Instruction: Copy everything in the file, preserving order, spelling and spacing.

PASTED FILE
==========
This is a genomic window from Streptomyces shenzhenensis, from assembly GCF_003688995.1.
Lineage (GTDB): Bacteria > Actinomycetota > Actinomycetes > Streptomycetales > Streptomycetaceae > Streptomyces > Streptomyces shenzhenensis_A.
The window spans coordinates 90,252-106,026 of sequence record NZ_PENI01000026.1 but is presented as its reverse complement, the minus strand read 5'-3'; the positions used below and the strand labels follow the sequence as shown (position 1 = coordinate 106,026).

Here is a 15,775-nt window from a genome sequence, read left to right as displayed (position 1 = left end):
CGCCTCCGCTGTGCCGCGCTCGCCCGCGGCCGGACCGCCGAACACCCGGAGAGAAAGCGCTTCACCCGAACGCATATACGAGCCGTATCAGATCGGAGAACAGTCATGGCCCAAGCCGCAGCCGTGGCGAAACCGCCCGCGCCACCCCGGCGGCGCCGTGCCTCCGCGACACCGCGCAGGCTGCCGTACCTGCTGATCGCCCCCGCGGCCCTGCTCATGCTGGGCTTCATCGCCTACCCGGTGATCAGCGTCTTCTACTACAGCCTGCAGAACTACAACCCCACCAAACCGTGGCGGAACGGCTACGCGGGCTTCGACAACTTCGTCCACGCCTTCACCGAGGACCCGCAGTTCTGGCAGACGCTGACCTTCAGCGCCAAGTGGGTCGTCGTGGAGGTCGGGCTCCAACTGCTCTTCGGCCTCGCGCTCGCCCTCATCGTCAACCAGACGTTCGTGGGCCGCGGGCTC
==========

This is a genomic window from Streptomyces shenzhenensis, from assembly GCF_003688995.1.
Lineage (GTDB): Bacteria > Actinomycetota > Actinomycetes > Streptomycetales > Streptomycetaceae > Streptomyces > Streptomyces shenzhenensis_A.
The window spans coordinates 90,252-106,026 of sequence record NZ_PENI01000026.1 but is presented as its reverse complement, the minus strand read 5'-3'; the positions used below and the strand labels follow the sequence as shown (position 1 = coordinate 106,026).

Here is a 15,775-nt window from a genome sequence, read left to right as displayed (position 1 = left end):
CGCCTCCGCTGTGCCGCGCTCGCCCGCGGCCGGACCGCCGAACACCCGGAGAGAAAGCGCTTCACCCGAACGCATATACGAGCCGTATCAGATCGGAGAACAGTCATGGCCCAAGCCGCAGCCGTGGCGAAACCGCCCGCGCCACCCCGGCGGCGCCGTGCCTCCGCGACACCGCGCAGGCTGCCGTACCTGCTGATCGCCCCCGCGGCCCTGCTCATGCTGGGCTTCATCGCCTACCCGGTGATCAGCGTCTTCTACTACAGCCTGCAGAACTACAACCCCACCAAACCGTGGCGGAACGGCTACGCGGGCTTCGACAACTTCGTCCACGCCTTCACCGAGGACCCGCAGTTCTGGCAGACGCTGACCTTCAGCGCCAAGTGGGTCGTCGTGGAGGTCGGGCTCCAACTGCTCTTCGGCCTCGCGCTCGCCCTCATCGTCAACCAGACGTTCGTGGGCCGCGGGCTC